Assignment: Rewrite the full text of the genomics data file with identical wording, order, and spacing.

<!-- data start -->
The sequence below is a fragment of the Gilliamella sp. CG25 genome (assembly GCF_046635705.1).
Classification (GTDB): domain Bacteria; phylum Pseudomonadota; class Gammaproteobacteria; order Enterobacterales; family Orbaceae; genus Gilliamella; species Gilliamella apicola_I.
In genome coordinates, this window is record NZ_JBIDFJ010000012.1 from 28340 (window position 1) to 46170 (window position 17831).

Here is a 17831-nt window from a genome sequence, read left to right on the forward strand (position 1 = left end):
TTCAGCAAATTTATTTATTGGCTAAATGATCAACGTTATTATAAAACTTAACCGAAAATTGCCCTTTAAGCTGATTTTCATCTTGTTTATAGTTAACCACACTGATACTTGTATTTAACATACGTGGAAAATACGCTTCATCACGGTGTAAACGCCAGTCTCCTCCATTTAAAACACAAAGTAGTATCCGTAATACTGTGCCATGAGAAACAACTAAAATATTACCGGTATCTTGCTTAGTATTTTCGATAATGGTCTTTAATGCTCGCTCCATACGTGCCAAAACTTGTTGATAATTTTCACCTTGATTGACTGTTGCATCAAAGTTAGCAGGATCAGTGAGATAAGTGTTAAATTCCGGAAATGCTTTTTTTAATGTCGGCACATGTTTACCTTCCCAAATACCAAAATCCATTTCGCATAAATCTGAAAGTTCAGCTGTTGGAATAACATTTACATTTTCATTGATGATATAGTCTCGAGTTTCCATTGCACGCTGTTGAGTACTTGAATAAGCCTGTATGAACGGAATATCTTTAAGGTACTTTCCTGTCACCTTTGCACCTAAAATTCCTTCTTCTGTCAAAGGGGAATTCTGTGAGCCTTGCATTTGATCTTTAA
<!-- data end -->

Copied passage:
The sequence below is a fragment of the Gilliamella sp. CG25 genome (assembly GCF_046635705.1).
Classification (GTDB): domain Bacteria; phylum Pseudomonadota; class Gammaproteobacteria; order Enterobacterales; family Orbaceae; genus Gilliamella; species Gilliamella apicola_I.
In genome coordinates, this window is record NZ_JBIDFJ010000012.1 from 28340 (window position 1) to 46170 (window position 17831).

Here is a 17831-nt window from a genome sequence, read left to right on the forward strand (position 1 = left end):
TTCAGCAAATTTATTTATTGGCTAAATGATCAACGTTATTATAAAACTTAACCGAAAATTGCCCTTTAAGCTGATTTTCATCTTGTTTATAGTTAACCACACTGATACTTGTATTTAACATACGTGGAAAATACGCTTCATCACGGTGTAAACGCCAGTCTCCTCCATTTAAAACACAAAGTAGTATCCGTAATACTGTGCCATGAGAAACAACTAAAATATTACCGGTATCTTGCTTAGTATTTTCGATAATGGTCTTTAATGCTCGCTCCATACGTGCCAAAACTTGTTGATAATTTTCACCTTGATTGACTGTTGCATCAAAGTTAGCAGGATCAGTGAGATAAGTGTTAAATTCCGGAAATGCTTTTTTTAATGTCGGCACATGTTTACCTTCCCAAATACCAAAATCCATTTCGCATAAATCTGAAAGTTCAGCTGTTGGAATAACATTTACATTTTCATTGATGATATAGTCTCGAGTTTCCATTGCACGCTGTTGAGTACTTGAATAAGCCTGTATGAACGGAATATCTTTAAGGTACTTTCCTGTCACCTTTGCACCTAAAATTCCTTCTTCTGTCAAAGGGGAATTCTGTGAGCCTTGCATTTGATCTTTAA